Utica car show attracts thousands of vehicle enthusiasts, car owners

By: Kara Szymanski | Shelby - Utica News | Published August 12, 2019

 A classic car from 1941 is displayed during the car show.

A classic car from 1941 is displayed during the car show.

Photo by Erin Sanchez

Advertisement

UTICA — Downtown Utica turned into a classic car amusement park this past weekend as thousands gathered to view all kinds of vehicles at the annual Gasoline Alley car show.

From 8 a.m. to 5 p.m. Aug. 10, classic cars took over downtown Utica along Auburn Road from the Utica Public Library to Cass Avenue.

The car show has been a big part of the summertime in Utica and continues to grow each year. The car show is hosted by the Utica Parks and Recreation Commission and features many different types of cars, including dragsters and hot rods.

“I’m a big fan of all the cars that showed up. I especially see all the hard work these car enthusiasts do week in, week out to get their cars prepped for the show,” said Thom Dionne, theUtica mayor. “To be quite honest, my favorite ones are the military vehicles brought in by the Arsenal of Democracy. They take (the vehicles) to all sorts of shows and benefits, and they do it out of the goodness of their heart — they don’t ask for money and show up. When we asked them to be a part of our community, they come out and they get involved, and it’s our friend John Lind, and they are just great people.”

The Detroit Arsenal of Democracy is a Michigan nonprofit company created to help educate the public about American history.

The event was free and anyone could attend to see the cars.

Rick Michelon, who is a member of the Parks and Recreation Commission, and his daughter, Megan Michelon, are the owners of USA Tire in Utica. They are the main organizers of the event.

This year, the weather was perfect and hundreds of different vehicles lined Auburn Road. Vintage car-related items filled parking lots for visitors to view.

Vehicles ranged from military vehicles to hydraulic cars.

Elizabeth Baloga and David Baloga, of Shelby Township, brought their 1927 Essex Super Six Sedan that was made in Detroit.

“It was my grandfather’s car. He bought it and wanted to drive it around. He went to church, mostly putts around, and asked if we can fix it up. We fixed it up and said, ‘Grandpa, can we drive it around to car shows?’ He drove it to church; we drove it to car shows. We had a ball with it, and then my grandfather passed away in 2010 and he left it to us. It’s 92 years old and it’s all original. It’s got original interior ... the floorboards are actual board. No air (conditioning). No radio,” said Elizabeth.

She said they have been working on the car for 22 years.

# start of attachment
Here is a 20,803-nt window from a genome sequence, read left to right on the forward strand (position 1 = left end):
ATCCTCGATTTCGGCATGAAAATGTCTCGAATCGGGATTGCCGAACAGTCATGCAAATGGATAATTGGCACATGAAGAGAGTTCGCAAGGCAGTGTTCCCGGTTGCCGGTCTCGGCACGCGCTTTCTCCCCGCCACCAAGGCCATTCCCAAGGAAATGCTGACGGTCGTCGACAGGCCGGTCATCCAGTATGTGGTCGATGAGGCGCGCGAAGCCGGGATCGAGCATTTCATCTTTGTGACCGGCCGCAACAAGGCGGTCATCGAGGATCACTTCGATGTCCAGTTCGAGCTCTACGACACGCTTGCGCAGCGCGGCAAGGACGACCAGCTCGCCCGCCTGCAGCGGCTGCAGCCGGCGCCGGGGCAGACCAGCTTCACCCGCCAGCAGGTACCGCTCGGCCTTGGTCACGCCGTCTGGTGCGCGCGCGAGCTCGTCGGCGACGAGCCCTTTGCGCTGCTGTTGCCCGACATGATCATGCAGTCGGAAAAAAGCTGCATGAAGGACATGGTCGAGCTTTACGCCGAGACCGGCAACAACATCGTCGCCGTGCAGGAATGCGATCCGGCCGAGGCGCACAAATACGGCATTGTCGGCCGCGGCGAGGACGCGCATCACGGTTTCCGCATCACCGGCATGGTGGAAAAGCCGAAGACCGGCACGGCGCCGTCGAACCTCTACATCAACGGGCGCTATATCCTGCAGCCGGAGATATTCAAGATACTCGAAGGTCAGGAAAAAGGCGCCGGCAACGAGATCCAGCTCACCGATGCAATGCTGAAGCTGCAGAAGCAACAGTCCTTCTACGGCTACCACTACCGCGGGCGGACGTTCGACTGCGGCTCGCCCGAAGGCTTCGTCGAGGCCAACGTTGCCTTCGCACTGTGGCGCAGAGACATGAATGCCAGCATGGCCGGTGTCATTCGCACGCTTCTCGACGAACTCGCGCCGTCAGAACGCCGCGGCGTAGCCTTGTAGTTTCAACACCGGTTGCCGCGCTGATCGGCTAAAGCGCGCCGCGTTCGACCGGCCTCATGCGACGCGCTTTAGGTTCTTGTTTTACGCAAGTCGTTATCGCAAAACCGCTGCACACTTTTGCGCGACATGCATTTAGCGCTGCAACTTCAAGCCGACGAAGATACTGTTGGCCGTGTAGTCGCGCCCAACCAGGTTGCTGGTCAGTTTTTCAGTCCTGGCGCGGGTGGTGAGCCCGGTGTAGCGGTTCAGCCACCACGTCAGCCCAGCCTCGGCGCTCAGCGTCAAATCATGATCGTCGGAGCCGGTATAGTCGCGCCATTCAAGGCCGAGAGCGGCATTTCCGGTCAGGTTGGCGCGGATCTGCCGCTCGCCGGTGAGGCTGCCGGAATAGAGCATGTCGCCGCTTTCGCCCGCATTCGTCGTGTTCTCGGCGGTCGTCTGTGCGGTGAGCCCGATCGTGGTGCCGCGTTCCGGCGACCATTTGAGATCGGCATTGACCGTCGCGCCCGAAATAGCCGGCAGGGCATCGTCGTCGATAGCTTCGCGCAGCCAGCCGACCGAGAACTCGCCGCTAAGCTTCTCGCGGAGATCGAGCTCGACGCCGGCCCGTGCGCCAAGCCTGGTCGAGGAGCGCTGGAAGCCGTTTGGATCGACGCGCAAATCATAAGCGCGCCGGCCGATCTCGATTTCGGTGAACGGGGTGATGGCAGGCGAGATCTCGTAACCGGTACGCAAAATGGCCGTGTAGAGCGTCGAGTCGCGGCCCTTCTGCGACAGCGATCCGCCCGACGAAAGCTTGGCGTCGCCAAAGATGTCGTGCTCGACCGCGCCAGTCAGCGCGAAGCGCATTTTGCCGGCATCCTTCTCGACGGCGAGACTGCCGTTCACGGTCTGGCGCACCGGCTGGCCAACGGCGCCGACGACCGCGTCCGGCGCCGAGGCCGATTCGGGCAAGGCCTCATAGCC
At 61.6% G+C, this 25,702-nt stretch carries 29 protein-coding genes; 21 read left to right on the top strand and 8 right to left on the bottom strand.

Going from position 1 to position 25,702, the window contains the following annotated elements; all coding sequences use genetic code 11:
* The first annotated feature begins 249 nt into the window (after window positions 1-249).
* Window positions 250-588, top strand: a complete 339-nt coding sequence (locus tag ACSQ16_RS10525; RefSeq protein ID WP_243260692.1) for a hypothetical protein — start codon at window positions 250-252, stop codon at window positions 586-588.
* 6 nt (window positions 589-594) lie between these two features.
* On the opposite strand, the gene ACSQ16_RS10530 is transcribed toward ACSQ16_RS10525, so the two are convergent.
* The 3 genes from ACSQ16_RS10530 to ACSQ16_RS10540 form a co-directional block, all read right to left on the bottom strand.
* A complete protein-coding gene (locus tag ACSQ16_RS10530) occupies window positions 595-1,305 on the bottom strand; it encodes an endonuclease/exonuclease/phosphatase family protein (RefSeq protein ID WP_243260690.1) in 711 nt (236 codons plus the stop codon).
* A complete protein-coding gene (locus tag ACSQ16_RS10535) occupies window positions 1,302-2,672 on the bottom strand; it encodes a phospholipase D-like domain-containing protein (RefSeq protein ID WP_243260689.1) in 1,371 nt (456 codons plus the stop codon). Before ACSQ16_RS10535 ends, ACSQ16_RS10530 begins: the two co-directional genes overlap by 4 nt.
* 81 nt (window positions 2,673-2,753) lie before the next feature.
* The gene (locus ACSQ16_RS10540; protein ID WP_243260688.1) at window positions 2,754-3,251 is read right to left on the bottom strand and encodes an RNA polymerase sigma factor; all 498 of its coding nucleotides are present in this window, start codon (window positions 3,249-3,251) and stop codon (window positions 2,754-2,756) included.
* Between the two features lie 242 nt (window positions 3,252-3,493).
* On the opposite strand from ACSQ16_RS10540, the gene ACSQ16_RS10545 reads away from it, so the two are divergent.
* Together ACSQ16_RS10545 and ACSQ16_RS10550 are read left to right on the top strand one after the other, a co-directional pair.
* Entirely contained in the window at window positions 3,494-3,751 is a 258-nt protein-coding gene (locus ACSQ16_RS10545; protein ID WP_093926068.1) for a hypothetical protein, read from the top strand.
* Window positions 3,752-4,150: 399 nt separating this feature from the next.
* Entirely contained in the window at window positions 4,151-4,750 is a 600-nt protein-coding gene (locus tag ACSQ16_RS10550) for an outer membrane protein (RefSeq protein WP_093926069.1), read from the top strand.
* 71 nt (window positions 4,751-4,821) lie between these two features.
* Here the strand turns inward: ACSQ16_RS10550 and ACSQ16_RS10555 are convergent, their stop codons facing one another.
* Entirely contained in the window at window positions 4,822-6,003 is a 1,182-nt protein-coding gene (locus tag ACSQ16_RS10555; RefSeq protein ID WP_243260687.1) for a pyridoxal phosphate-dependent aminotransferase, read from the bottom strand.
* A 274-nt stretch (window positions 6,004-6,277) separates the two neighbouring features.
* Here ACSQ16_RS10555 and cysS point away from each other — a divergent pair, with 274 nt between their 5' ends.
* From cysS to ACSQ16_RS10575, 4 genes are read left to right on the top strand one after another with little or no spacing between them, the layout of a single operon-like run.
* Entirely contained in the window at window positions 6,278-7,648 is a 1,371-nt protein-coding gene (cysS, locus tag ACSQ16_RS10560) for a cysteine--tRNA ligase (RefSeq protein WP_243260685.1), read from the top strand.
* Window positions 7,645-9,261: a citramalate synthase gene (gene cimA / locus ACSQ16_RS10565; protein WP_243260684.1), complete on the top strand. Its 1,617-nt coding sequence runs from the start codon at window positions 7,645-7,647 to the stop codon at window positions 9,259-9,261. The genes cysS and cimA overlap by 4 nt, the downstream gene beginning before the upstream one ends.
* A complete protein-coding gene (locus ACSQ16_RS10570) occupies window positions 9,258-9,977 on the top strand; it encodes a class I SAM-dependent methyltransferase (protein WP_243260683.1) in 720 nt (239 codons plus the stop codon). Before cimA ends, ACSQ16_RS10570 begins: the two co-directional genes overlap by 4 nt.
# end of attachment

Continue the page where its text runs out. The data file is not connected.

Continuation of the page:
“My grandpa bought it in, like, 1985, and we got it and started playing with it in 1996.”

It has a three-speed transmission, a six-cylinder inline engine, and it goes about 35-40 miles an hour.

Elizabeth said it’s their third year bringing the vehicle to the show.

“When the weather is nice like this, the cars, they come out of the woodworks. The people get together, they talk,” she said.

Raymond and Terry Girten, of Richmond, brought their 1974 Oldsmobile Cutlass Supreme.

“We put corner fenders on it, gave it a paint job, repaired the motor — we had a 370 motor in it. It was blown up and old,” said Raymond.

“He did all the work,” said Terry.

“We found it in a guy’s backyard and bought it, and we brought it home and started working on it. Three years to get it running,” said Raymond.

This was their first time at the show.

“The show is awesome. Today has perfect weather and it’s going to be a nice day,” said Terry.

They said they look forward to coming next year with two cars and not just the one.

Terry said she likes the Chevy Novas and Raymond said he likes the Chevy El Camino cars that were in front of USA Tire.

In addition to the car show, a gas show and swap meet was located in the Utica Fire Department parking lot. The gas show included everything that has to do with vintage gas and oil memorabilia. The swap meet featured various dealers selling gas pumps, car parts and auto-related memorabilia.

This year included a few things that were different from previous years.

The first SnapOn tool truck was at the event this year, which is a vintage 1923 roadster. USA Tire was open during the event with more to see, including vintage signs, lights and parts.

Claude Strong, of Utica, who helped direct all the cars to the lineup, said he enjoyed watching the cars roll up.

“As a volunteer, I love being here watching all the cars show up. The high-octane fuel and the roar of the engines is just amazing,” said Strong.

Firefighters had a fire boot out at the event to collect any donations to support the Great Lakes Burn Camp. The camp promotes healing, self-esteem, confidence and the general well-being of burn-injured children.

Food trucks, such as the Imperial House and Dilla’s Delights, were available during the event, and a DJ played music throughout the show.

Tickets for a 50-50 drawing were sold and various prizes were given out in the afternoon. Proceeds from the car show benefited the American Cancer Society and other local charities.

Advertisement